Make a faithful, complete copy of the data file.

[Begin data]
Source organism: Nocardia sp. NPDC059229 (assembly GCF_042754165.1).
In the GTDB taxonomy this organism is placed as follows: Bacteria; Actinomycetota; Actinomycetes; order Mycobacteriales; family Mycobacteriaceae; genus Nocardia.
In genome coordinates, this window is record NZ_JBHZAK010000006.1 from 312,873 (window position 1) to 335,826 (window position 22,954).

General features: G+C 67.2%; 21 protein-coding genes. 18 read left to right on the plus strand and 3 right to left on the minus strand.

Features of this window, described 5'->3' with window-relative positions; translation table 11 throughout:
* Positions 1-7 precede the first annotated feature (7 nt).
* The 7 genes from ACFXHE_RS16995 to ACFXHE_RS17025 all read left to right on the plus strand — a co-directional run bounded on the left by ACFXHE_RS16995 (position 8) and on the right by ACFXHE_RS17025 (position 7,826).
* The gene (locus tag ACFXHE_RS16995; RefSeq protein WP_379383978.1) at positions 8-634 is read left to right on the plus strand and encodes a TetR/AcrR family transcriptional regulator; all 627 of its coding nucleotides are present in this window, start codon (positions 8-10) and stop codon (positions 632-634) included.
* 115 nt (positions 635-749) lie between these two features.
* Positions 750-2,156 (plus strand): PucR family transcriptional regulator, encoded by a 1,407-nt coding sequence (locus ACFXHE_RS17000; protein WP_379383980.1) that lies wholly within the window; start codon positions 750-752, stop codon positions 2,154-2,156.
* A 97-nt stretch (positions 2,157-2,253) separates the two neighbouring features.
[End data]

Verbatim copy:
Source organism: Nocardia sp. NPDC059229 (assembly GCF_042754165.1).
In the GTDB taxonomy this organism is placed as follows: Bacteria; Actinomycetota; Actinomycetes; order Mycobacteriales; family Mycobacteriaceae; genus Nocardia.
In genome coordinates, this window is record NZ_JBHZAK010000006.1 from 312,873 (window position 1) to 335,826 (window position 22,954).

General features: G+C 67.2%; 21 protein-coding genes. 18 read left to right on the plus strand and 3 right to left on the minus strand.

Features of this window, described 5'->3' with window-relative positions; translation table 11 throughout:
* Positions 1-7 precede the first annotated feature (7 nt).
* The 7 genes from ACFXHE_RS16995 to ACFXHE_RS17025 all read left to right on the plus strand — a co-directional run bounded on the left by ACFXHE_RS16995 (position 8) and on the right by ACFXHE_RS17025 (position 7,826).
* The gene (locus tag ACFXHE_RS16995; RefSeq protein WP_379383978.1) at positions 8-634 is read left to right on the plus strand and encodes a TetR/AcrR family transcriptional regulator; all 627 of its coding nucleotides are present in this window, start codon (positions 8-10) and stop codon (positions 632-634) included.
* 115 nt (positions 635-749) lie between these two features.
* Positions 750-2,156 (plus strand): PucR family transcriptional regulator, encoded by a 1,407-nt coding sequence (locus ACFXHE_RS17000; protein WP_379383980.1) that lies wholly within the window; start codon positions 750-752, stop codon positions 2,154-2,156.
* A 97-nt stretch (positions 2,157-2,253) separates the two neighbouring features.